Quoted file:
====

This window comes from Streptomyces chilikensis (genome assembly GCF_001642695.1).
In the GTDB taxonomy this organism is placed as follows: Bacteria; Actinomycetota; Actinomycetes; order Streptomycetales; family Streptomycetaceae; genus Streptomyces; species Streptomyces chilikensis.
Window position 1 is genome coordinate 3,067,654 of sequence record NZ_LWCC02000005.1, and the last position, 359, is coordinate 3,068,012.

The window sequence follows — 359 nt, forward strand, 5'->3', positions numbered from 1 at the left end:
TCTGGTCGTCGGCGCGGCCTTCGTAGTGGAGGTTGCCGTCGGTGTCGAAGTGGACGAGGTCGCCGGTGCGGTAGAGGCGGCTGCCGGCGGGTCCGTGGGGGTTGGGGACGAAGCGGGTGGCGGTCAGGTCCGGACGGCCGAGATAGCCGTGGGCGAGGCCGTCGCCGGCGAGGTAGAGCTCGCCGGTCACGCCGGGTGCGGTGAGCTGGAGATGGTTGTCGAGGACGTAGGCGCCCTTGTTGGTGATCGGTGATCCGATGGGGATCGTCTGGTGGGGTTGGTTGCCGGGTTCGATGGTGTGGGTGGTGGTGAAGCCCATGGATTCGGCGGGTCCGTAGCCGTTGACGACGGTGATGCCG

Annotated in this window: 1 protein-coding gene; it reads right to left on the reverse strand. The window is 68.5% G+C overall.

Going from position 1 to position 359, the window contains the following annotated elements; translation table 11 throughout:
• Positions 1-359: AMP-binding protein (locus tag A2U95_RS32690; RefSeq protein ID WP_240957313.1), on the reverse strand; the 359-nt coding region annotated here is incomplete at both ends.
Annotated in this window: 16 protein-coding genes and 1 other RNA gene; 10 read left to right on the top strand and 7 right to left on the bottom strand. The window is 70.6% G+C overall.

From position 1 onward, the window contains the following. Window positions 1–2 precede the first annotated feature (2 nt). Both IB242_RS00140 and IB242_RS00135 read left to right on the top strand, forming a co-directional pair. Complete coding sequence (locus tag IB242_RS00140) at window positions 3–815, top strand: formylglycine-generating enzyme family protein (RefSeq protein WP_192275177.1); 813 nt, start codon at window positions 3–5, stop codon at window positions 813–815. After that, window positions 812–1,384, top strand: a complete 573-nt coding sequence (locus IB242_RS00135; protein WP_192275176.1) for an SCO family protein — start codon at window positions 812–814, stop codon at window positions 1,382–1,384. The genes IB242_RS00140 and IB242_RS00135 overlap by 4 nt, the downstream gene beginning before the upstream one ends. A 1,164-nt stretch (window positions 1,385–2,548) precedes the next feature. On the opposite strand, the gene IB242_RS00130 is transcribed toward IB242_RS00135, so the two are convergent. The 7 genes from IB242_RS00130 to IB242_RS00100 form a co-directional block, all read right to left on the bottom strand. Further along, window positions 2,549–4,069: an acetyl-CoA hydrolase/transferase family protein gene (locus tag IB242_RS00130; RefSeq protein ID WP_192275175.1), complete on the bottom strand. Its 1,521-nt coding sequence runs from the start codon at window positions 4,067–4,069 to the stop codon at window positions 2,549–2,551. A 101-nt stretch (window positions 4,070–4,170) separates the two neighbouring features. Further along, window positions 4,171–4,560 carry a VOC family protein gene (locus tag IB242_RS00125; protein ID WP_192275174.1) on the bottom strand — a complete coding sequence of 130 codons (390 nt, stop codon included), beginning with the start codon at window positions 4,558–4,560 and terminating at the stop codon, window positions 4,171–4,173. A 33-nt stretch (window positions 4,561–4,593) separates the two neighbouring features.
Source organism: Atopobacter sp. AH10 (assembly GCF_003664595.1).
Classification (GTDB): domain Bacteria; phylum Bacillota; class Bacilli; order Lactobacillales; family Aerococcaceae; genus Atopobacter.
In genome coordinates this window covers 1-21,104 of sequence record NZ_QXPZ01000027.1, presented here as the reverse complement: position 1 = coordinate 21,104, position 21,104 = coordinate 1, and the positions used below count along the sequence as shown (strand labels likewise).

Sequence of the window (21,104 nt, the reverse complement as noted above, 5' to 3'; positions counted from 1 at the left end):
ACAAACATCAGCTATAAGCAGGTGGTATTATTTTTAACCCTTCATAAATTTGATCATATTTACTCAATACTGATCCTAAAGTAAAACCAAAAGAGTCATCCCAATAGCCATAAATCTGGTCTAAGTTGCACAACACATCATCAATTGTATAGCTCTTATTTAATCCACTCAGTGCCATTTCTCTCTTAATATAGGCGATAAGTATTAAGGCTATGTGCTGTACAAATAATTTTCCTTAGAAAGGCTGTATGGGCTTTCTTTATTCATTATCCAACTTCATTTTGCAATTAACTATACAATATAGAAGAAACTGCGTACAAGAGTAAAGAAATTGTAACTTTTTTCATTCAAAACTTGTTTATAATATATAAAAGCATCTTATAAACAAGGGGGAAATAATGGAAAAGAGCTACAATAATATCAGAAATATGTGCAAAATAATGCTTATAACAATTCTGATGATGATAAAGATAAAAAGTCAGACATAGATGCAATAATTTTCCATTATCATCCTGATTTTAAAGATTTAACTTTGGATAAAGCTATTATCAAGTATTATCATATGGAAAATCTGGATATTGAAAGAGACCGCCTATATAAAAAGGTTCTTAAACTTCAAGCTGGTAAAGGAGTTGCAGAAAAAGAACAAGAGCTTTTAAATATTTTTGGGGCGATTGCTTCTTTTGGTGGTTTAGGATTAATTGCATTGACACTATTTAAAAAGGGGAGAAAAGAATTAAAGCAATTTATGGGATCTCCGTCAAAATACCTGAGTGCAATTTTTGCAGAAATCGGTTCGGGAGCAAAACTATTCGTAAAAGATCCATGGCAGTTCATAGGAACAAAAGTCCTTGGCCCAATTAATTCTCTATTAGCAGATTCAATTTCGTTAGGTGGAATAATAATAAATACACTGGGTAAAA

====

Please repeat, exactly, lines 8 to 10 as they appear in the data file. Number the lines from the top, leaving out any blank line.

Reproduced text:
• Positions 1-359: AMP-binding protein (locus tag A2U95_RS32690; RefSeq protein ID WP_240957313.1), on the reverse strand; the 359-nt coding region annotated here is incomplete at both ends.
Annotated in this window: 16 protein-coding genes and 1 other RNA gene; 10 read left to right on the top strand and 7 right to left on the bottom strand. The window is 70.6% G+C overall.

From position 1 onward, the window contains the following. Window positions 1–2 precede the first annotated feature (2 nt). Both IB242_RS00140 and IB242_RS00135 read left to right on the top strand, forming a co-directional pair. Complete coding sequence (locus tag IB242_RS00140) at window positions 3–815, top strand: formylglycine-generating enzyme family protein (RefSeq protein WP_192275177.1); 813 nt, start codon at window positions 3–5, stop codon at window positions 813–815. After that, window positions 812–1,384, top strand: a complete 573-nt coding sequence (locus IB242_RS00135; protein WP_192275176.1) for an SCO family protein — start codon at window positions 812–814, stop codon at window positions 1,382–1,384. The genes IB242_RS00140 and IB242_RS00135 overlap by 4 nt, the downstream gene beginning before the upstream one ends. A 1,164-nt stretch (window positions 1,385–2,548) precedes the next feature. On the opposite strand, the gene IB242_RS00130 is transcribed toward IB242_RS00135, so the two are convergent. The 7 genes from IB242_RS00130 to IB242_RS00100 form a co-directional block, all read right to left on the bottom strand. Further along, window positions 2,549–4,069: an acetyl-CoA hydrolase/transferase family protein gene (locus tag IB242_RS00130; RefSeq protein ID WP_192275175.1), complete on the bottom strand. Its 1,521-nt coding sequence runs from the start codon at window positions 4,067–4,069 to the stop codon at window positions 2,549–2,551. A 101-nt stretch (window positions 4,070–4,170) separates the two neighbouring features. Further along, window positions 4,171–4,560 carry a VOC family protein gene (locus tag IB242_RS00125; protein ID WP_192275174.1) on the bottom strand — a complete coding sequence of 130 codons (390 nt, stop codon included), beginning with the start codon at window positions 4,558–4,560 and terminating at the stop codon, window positions 4,171–4,173. A 33-nt stretch (window positions 4,561–4,593) separates the two neighbouring features.